The Lawless Years

NBC (ended 1961)



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The Lawless Years

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Barney Ruditsky was a real-life New York City cop busting bootleggers and gangsters during their heyday in the 1920s and '30s. The Lawless Years, which dramatized his exploits, was based on his memoir, and employed him as technical adviser of the series.

Episodes opened with Ruditsky in a grungy office recalling the facts of a certain case he'd worked during the days of crime bosses and rampant corruption. He used a slide projector to illustrate details and show the criminals involved in the story which then unfolded as a flashback drama. As played by whiskey-voiced James Gregory, Ruditsky was a short-tempered, hard-boiled, crime fighter who wanted nothing more than to crack the heads of lawbreakers. He lived, breathed, and slept "cop".

The Lawless Years hit the air some six months before the debut of that other famous 20's cop show, yet somehow failed to become the phonomenon that The Untouchables did. It was was taken off the air in December of 1959, but returned for a second go-around in 1961, lasting just half a season.

This series lead to James Gregory's best-known role, Detective Frank Lugar, on the police comedyBarney Miller. Except for the fact that Miller had a studio audience, the two characters are practically the same--both so serious they're funny. Series creator Danny Arnold, who knew the real Ruditsky, remembered The Lawless Years and thought Gregory was perfect for the part.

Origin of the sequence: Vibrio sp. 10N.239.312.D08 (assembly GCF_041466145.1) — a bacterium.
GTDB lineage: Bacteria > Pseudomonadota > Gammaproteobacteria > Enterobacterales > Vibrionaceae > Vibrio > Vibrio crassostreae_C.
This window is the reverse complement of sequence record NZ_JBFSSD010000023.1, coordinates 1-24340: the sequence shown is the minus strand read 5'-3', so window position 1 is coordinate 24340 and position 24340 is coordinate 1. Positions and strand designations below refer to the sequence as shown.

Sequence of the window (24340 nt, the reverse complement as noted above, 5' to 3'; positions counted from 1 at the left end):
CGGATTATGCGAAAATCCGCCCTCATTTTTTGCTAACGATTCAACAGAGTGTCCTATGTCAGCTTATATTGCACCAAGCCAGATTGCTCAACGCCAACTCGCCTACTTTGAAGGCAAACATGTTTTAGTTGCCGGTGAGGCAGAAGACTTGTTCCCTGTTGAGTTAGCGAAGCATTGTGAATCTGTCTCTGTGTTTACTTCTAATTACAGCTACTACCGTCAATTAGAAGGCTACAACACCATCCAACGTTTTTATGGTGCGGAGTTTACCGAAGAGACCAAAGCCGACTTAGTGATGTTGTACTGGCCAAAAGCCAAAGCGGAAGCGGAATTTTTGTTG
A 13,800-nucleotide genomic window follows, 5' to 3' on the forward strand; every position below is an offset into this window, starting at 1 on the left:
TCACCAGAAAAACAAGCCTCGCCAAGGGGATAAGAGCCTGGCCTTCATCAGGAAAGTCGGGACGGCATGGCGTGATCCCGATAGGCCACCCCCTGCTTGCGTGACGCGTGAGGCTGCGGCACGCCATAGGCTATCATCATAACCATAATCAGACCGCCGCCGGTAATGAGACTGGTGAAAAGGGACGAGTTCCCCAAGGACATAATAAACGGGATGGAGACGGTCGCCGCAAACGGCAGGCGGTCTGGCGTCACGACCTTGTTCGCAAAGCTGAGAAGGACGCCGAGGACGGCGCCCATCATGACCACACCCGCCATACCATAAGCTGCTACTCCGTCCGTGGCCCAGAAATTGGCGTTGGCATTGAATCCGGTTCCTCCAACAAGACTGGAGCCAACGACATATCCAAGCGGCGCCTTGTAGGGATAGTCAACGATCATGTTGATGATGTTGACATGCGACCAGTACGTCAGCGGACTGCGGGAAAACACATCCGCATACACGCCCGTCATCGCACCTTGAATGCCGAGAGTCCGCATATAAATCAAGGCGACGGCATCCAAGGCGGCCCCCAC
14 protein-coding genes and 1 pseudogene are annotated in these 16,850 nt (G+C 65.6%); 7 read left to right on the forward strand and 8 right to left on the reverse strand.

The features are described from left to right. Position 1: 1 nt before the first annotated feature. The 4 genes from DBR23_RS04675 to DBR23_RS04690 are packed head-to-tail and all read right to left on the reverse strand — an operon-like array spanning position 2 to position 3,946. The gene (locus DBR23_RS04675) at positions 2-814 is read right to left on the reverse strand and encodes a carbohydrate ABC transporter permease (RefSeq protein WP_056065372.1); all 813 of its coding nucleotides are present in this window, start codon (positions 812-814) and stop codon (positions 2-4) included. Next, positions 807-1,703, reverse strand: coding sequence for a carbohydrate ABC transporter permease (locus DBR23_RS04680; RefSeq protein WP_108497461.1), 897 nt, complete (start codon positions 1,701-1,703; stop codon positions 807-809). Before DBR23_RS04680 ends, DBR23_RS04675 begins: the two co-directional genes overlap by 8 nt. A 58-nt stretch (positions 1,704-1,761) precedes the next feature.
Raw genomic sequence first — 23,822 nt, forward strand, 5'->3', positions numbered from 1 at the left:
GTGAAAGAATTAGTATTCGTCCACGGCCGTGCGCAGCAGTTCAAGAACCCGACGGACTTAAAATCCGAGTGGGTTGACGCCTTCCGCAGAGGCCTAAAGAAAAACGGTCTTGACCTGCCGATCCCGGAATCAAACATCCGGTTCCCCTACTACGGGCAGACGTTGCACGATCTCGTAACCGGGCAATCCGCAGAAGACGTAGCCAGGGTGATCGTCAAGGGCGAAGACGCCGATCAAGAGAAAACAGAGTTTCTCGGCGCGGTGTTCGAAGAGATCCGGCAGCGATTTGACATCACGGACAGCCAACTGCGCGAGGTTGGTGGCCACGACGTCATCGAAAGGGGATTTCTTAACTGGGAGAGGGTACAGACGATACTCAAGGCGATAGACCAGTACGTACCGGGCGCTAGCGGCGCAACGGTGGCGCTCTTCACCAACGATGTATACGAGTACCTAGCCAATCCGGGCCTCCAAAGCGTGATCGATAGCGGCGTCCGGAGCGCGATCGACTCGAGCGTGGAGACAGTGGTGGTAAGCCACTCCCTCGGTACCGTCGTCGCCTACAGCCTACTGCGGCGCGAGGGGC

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  • A poor man's Untouchables

    The Lawless Years was a cop show set in the Roaring Twenties of New York City that detailed one honest lawman's struggle against the gangster element. Sound familiar? It ought to since The Untouchables had the exact same theme albeit a different locale. The Lawless Years ran on NBC for parts of three seasons from 1959 to 1961 and was based on the memoirs of Barney Ruditsky, a real life New York detective of that period who also served as a technical advisor for the show.

    One of the reasons The Lawless Years didn't last was that it got overshadowed almost completely by The Untouchables. It's easy to see why when viewing episodes of the two shows. The Untouchables was better produced, had better scripts and more action, and ran for 60 minutes instead of the more compressed 30 of The Lawless Years. Watching The Lawless Years one gets the feeling that he's getting some sort of Reader's Digest condensed version of The Untouchables especially since there were many actors who appeared on both shows.

    Now this isn't to say that The Lawless Years was a bad series. It was decent most of the time and star James Gregory had the acting ability and presence if not the charisma of Untouchables counterpart Robert Stack. The series also did an okay job of capturing the flavor of the Prohibition Era. Since it's out on DVD, you might want to give it a look. Or maybe not.moreless